Thursday, March 23, 2006

Fame and Fortune (Conclusion)

Today's magic word is "focus." One of my larger problems is my inability to maintain a consistent focus. There are just so blasted many things that fascinate me, and nowhere near time and energy enough to pursue them all.

For example, is some quantum alternate universe I stuck it out in radio, and am now co-hosting a daily public radio program with my fellow UW-RF alum, Cathy Wurzer. In another, I stayed in the serious music business and am still out in Hollywood, doing film scores with my old friend and sometime collaborator, D.J. Olsen. In yet another I got really serious about rock 'n' roll, and like Tom the Bass Player, died of liver failure in my mid-30s.

Some paths are less-traveled for good reason. God Speed, old friend.

I'm a fair hand with a camera; one of my alternate selves is still out there somewhere, trying to eke out a living as a freelance photojournalist. I'm a lousy cartoonist but a good technician; maybe in some parallel world, Pete Wagner and I finally managed to launch that little animation and video production house we often talked about. And in some really distant alternate universe, I actually figured out how to make a living out of sailing around the world...

I did not intend to become a sci-fi writer. In point of fact, at the same time as I was writing the short stories that would become my first professional sales, I was also chasing grants and commissions as a composer, and working for Passport Designs as part of the team that wrote the MIDI 1.0 spec. All my musician friends were amazed when I showed up with my first magazine publication -- and then irritated, as I insisted on explaining that the great thing about writing fiction was that you didn't have to recruit players, book a hall, rehearse, or perform a story.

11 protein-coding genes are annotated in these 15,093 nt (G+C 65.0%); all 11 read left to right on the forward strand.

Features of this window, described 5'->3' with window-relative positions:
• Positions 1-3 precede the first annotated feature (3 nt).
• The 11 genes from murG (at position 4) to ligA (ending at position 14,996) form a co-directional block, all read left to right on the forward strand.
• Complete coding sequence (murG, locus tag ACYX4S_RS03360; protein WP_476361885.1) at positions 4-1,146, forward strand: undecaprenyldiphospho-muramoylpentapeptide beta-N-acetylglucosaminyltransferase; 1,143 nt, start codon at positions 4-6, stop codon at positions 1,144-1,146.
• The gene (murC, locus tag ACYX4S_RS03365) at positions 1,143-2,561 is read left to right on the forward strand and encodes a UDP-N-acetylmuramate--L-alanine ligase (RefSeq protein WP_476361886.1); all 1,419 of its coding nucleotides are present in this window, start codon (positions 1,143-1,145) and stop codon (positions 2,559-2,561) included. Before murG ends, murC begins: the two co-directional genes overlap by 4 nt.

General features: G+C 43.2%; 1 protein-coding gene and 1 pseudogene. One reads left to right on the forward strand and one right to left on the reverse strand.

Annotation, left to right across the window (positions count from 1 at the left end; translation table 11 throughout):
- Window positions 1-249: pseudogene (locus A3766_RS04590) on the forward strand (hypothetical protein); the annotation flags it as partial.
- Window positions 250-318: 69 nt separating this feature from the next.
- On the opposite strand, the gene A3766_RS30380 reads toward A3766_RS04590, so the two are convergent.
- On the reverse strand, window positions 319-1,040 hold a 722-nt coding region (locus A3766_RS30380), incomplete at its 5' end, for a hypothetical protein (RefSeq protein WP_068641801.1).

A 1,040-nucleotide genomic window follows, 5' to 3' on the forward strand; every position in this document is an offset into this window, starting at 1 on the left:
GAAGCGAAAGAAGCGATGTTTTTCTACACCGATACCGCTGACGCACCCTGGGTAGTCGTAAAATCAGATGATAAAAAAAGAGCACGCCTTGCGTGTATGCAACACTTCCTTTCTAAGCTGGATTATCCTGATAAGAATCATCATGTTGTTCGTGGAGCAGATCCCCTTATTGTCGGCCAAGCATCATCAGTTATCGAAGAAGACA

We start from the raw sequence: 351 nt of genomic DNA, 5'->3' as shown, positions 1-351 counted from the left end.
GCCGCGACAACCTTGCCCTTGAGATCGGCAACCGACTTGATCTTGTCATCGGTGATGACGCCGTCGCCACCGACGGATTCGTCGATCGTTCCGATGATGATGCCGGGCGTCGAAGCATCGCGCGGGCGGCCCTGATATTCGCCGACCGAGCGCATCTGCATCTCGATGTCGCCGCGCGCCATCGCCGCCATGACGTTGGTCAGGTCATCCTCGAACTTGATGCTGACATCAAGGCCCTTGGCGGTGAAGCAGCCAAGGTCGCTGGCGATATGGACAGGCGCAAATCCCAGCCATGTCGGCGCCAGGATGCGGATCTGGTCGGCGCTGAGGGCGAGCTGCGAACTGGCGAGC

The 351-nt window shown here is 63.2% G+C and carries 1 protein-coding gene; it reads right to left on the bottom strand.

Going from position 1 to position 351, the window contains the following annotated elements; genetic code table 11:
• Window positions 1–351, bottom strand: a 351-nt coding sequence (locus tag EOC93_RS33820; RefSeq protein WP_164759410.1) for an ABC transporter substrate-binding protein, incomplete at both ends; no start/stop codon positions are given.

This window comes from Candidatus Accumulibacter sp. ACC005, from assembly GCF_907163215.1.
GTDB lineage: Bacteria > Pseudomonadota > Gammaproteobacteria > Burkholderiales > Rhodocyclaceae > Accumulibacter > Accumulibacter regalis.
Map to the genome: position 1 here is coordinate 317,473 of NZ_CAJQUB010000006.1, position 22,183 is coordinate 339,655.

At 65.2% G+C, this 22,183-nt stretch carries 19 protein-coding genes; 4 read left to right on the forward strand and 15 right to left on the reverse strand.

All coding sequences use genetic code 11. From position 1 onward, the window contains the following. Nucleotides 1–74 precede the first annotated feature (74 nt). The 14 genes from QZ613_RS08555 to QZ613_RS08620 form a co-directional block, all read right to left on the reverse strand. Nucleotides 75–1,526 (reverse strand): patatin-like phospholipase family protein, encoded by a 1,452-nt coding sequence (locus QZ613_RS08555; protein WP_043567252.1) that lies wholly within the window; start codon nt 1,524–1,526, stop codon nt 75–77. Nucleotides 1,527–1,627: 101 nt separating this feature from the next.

Perhaps this long discourse would make more sense if you could see my office. It's half office, half multitrack recording studio. And there are camera bodies and lenses everywhere.

My point is: while I've done many things, and had some measure of success in nearly all of them, I can't help but wonder where I'd be now if I'd really concentrated on one of them. So as the discussion here turns to the idea of putting out fiction in audio form, I can't help but think that once again, here is a great opportunity to lose focus.

Oh, I'd start out with the best of intentions, of course, but I know how my process works. Five minutes into reading the story, that frustrated little studio producer in the back of my head would pipe up with the observation that the scene would work better with some sound effects. And this next scene really needs a little ambient music. And the action scene that starts on page 5; that really needs some nice wet reverb and a stereo pan to the right. And my God, in chapter 2, you just cannot read that part, you need to find a middle-aged woman to be the voice of that character...

And pretty soon, we're back to needing to recruit players, book a hall, rehearse, and perform the story. And we're not getting any new fiction written.

Your final thoughts and comments?